Shin splints refer to lower leg pain, below the knee, presenting either on the outside of the leg, up front (anterior shin splints), or inside the leg (medial shin splints). Shins splints are most likely inflammation or small tears in the lower leg muscles or their connecting tendons.
They show up commonly in runners, skiers, dancers, lifters, and other very active people. They may occur more often after a sudden increase in amount or intensity of activity.
The symptom of shin splints is a tight or sharp pain, either on the front exterior of the shin, or within the lower leg itself. Not all shin pain is shin splints. Shin pain may result from a variety of other conditions.
Pain within the lower leg could be a sign of compartment syndrome. Compartment syndrome occurs when the pressure in the muscles exceeds normal levels, causing pain and compression of blood vessels, which cuts off oxygen to the nerves and muscle cells. Pain is a major symptom which gets worse with foot movement. In the chronic form, pain diminishes when exercise is stopped.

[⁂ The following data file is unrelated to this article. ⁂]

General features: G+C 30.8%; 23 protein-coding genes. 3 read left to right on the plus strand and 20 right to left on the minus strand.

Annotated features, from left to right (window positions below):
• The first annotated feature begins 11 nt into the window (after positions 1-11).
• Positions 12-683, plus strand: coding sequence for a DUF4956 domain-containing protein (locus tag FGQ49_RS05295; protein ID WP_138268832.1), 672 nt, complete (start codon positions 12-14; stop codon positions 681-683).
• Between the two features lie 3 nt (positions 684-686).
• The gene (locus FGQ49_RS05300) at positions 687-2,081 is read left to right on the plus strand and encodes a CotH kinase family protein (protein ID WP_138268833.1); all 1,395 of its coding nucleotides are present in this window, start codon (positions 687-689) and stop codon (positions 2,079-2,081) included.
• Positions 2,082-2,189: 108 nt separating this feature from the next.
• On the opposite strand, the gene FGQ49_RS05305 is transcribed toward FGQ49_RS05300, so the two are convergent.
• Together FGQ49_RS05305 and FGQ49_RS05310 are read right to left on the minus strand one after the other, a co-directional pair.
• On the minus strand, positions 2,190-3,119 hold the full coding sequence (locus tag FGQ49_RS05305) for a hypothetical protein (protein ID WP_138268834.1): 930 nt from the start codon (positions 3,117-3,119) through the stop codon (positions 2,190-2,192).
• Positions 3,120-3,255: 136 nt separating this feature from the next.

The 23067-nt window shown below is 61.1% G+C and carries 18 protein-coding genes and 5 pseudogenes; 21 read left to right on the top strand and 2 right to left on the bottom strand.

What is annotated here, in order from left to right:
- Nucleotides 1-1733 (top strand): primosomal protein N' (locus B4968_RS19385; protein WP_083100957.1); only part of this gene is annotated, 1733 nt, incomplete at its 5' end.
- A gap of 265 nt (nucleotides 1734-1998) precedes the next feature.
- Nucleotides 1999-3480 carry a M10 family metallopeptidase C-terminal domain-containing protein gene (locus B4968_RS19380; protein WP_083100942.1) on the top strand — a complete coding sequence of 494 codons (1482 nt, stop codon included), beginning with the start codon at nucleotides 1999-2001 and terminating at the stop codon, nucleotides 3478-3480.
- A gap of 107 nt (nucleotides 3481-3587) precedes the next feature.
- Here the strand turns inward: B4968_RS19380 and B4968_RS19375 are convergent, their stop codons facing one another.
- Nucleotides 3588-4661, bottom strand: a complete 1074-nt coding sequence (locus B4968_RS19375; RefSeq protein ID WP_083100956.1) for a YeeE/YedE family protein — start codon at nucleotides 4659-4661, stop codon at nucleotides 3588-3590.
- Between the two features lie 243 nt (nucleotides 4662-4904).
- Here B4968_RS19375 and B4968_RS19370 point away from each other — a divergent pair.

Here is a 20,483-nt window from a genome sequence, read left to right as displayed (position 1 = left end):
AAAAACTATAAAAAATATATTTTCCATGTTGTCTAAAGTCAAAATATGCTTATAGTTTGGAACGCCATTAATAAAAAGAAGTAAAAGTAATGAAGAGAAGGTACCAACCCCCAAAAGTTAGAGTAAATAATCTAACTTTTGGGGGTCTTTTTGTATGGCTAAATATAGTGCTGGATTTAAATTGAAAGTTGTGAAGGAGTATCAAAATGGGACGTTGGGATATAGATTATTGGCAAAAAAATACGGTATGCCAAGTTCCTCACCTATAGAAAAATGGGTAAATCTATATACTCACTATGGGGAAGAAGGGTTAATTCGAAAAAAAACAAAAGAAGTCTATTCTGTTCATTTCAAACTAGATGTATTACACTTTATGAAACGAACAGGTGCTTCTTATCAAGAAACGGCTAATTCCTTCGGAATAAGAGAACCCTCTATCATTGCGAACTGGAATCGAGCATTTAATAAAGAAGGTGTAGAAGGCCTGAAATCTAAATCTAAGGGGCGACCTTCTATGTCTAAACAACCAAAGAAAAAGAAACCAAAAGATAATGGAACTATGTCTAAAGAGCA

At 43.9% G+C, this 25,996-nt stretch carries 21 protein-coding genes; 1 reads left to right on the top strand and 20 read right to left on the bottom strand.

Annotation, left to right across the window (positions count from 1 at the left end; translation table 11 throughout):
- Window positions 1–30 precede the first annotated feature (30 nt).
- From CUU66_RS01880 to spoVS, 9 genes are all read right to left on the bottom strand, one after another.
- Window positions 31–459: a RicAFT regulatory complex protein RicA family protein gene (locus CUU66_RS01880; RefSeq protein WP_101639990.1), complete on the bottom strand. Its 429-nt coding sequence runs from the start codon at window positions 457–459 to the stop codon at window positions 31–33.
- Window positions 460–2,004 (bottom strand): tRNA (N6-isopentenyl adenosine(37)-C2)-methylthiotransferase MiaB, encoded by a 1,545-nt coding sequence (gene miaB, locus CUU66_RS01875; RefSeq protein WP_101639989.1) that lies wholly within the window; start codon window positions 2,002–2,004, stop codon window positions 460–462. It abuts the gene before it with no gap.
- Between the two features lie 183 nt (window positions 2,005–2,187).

Pain in the lower leg could also be a stress fracture, a tiny crack or splinter in the bone, caused by overuse.
Overuse, overexertion, or improper running or exercising form and mechanics can all contribute to shin splints. Always make sure to stretch and to warm up before runs and activities. Work up to longer distances or more intense workouts – don’t jump right in.
Stop running – or at least heavily decrease your activity, depending on how severe the pain is and how long it lasts. You can use ice or heat on the shins to relieve pain.
Do gentle but firm stretching of the legs – especially the calves and the ankles.
Consider cross-training for a while to let your shin heal. Swim, run in the pool or ride a bike.
When you start running again, consider the following:
Your running shoes – make sure they are new, in good condition, and that they fit properly. Consider getting cushioning insoles to lighten the amount of stress put on your legs.
Always be stretching before and after every run.
Consider the terrain you run on – it may be better for you, and easier, if you are recovering from shin splints, to run on a flat or softer surface, rather than hard trails or runs with varying elevations.
Try wrapping your leg, or maybe try out tension tape. These can provide support and pressure on the muscles to prevent them from coming off of the bone as easily and causing pain.
If your pain is extreme or persistent, make sure to see your doctor. Physical therapy also can help with pain from shin splints.